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# Radix sort

Radix sort is a non-comparative sorting algorithm for sorting things that “behave” like numbers, in that they can be decomposed into digits. This makes it asymptotically more efficient than comparison-based sorts, and it also permits efficient GPU implementation.

The radix sort we will show here is very simple, and not as fast as it could be. The main reason is that it only processes a single digit at a time. Most high-performance implementations consider multiple bits at once. Also, we only sort 32-bit unsigned integers. Most of the work is done by a function `radix_sort_step`

, where `radix_sort_step xs b`

returns `xs`

with the elements sorted with respect to bit `b`

.

To demonstrate how it works, suppose

```
-- xs = [2, 0, 2, 4, 2, 1, 5, 9]
-- b = 1
```

First, for each element, we compute whether bit `b`

is set.

We will also need the negation (swapping 0s and 1s).

Compute how many elements do not have bit `b`

set.

For those elements that do *not* have bit `b`

set, we use a prefix sum (`scan (+) 0`

) to compute their *1-indexed* positions in the final result. The elements that *do* have bit `b`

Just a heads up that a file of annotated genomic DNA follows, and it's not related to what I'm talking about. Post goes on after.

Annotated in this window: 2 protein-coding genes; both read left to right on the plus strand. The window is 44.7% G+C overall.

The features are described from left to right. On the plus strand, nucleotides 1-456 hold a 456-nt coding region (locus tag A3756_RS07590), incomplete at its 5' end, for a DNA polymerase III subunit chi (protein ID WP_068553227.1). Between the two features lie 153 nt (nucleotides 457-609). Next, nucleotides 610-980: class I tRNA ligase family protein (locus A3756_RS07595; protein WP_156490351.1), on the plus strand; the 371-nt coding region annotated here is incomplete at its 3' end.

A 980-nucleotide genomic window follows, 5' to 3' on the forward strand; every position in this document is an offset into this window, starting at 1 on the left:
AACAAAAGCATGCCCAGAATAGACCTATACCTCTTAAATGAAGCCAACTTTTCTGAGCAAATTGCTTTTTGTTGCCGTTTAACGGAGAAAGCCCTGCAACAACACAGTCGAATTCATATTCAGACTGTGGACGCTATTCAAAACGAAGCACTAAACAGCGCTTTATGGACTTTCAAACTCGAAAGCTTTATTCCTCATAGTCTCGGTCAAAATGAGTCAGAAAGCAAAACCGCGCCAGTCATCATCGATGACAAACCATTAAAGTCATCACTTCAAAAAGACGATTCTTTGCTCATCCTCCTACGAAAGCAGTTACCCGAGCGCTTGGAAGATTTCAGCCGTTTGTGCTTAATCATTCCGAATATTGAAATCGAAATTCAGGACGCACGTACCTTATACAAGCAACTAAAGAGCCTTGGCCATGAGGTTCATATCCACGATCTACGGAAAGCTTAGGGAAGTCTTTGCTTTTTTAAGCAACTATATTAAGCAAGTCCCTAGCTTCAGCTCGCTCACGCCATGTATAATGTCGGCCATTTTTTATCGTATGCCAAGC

set are set to 0 by the `map`

.

Similarly, compute the final positions for the elements that *do* have bit `b`

set - note that we also offset these by `offs`

.

Add `idxs0`

and `idxs1`

together. This will give a sensible result because they are never nonzero in the same position.

Our calculations have produced 1-indexed offsets, but Futhark arrays are 0-indexed, so decrement each element.

Finally, copy `xs`

(just to have an array of the right size and type) and scatter the elements of `xs`

with the indexes we computed.

A full radix sort is then just sequentially looping through each bit position and apply the step function for each.

A useful optimisation is to first check the position of the most significant bit in each array element, and cap the number of iterations to that.